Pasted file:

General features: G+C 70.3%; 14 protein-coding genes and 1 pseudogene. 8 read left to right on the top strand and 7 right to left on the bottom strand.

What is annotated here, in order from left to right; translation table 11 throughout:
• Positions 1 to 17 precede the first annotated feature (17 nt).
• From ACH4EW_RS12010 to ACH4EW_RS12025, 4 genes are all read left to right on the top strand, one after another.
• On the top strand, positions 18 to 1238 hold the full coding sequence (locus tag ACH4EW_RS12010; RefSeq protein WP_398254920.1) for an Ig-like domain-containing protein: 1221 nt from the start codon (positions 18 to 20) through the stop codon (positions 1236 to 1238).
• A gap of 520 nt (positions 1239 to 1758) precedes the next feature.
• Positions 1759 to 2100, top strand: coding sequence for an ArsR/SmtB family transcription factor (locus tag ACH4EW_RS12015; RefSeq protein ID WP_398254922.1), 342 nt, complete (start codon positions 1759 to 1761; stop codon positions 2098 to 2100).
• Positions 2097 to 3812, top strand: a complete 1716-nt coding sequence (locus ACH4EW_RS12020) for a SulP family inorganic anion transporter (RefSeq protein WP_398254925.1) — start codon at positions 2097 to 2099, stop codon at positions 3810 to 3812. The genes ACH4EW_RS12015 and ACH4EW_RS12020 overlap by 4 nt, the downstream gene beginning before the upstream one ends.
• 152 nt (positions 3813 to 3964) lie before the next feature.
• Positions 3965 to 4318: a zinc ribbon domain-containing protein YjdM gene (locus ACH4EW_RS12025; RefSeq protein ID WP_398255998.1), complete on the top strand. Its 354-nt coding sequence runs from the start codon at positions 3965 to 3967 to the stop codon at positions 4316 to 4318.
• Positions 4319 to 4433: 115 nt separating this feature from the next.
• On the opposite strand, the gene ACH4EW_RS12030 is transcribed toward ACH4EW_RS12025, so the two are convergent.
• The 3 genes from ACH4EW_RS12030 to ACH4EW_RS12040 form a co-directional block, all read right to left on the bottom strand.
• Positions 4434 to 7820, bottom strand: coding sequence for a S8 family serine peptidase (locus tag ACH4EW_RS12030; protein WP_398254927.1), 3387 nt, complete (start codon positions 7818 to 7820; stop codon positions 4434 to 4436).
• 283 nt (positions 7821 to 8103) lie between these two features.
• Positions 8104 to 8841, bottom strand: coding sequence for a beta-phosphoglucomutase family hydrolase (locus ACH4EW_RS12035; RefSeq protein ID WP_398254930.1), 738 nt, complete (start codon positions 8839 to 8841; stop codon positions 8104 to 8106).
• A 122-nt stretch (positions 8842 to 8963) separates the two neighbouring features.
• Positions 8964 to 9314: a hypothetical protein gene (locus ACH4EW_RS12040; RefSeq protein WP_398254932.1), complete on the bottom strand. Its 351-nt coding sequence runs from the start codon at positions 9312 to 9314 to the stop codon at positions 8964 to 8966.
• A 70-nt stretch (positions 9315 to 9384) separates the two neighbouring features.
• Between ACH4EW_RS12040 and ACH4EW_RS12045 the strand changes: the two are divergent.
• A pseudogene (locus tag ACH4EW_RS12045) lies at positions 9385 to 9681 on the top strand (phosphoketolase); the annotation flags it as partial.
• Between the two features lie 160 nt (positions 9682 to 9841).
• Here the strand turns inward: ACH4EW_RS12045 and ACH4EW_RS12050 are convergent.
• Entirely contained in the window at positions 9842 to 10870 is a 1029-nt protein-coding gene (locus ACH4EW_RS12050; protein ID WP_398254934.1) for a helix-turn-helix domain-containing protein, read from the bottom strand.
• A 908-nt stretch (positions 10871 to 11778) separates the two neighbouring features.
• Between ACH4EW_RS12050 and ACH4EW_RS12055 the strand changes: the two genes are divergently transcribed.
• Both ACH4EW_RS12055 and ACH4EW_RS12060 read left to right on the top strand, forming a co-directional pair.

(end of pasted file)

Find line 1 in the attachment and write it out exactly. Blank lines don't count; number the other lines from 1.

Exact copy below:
General features: G+C 70.3%; 14 protein-coding genes and 1 pseudogene. 8 read left to right on the top strand and 7 right to left on the bottom strand.